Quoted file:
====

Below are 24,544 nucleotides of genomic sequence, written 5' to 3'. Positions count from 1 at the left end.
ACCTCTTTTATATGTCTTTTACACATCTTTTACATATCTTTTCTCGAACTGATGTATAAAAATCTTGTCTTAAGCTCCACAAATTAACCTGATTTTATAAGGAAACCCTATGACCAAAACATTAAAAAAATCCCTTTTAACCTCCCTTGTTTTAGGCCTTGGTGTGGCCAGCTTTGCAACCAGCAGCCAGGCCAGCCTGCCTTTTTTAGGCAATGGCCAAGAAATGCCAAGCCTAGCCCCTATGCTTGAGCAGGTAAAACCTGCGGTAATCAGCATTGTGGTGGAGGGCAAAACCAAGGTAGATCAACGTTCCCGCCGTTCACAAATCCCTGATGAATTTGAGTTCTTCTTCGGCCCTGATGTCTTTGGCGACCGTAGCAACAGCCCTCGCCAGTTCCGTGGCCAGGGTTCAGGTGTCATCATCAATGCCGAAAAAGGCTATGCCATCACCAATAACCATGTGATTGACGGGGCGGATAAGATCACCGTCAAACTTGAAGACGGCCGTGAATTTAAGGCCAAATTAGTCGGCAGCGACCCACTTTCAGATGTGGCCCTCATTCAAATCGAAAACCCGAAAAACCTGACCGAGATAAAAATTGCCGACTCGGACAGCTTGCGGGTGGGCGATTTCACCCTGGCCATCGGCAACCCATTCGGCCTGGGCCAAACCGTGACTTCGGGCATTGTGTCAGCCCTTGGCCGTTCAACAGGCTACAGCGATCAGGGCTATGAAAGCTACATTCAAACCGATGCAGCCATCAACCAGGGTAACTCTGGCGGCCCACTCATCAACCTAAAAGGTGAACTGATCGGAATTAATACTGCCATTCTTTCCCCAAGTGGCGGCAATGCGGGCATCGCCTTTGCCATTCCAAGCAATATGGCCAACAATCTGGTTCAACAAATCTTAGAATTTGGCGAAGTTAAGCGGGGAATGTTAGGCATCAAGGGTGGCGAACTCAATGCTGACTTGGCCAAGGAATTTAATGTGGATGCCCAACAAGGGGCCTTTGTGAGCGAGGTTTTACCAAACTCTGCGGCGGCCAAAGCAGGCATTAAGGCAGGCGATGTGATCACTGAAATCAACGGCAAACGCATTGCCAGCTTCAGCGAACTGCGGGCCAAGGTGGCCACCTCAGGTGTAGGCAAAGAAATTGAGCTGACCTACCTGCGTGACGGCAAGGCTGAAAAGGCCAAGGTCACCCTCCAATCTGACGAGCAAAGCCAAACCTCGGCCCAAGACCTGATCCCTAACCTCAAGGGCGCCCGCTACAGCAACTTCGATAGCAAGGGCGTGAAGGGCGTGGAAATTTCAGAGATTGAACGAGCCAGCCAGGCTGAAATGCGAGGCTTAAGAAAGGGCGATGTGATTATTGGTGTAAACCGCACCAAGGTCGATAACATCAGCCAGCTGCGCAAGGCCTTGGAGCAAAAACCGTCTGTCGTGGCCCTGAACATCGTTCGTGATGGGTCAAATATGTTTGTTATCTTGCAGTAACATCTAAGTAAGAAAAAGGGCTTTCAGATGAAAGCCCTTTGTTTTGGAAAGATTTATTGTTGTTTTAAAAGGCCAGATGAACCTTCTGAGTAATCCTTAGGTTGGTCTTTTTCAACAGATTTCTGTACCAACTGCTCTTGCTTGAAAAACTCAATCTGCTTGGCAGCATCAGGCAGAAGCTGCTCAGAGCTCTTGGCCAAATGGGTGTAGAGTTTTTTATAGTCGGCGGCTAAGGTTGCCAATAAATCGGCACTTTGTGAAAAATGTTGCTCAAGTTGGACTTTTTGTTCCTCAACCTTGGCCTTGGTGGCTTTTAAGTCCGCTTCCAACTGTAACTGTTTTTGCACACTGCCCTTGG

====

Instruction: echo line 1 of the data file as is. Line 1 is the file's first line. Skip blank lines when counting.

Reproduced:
Below are 24,544 nucleotides of genomic sequence, written 5' to 3'. Positions count from 1 at the left end.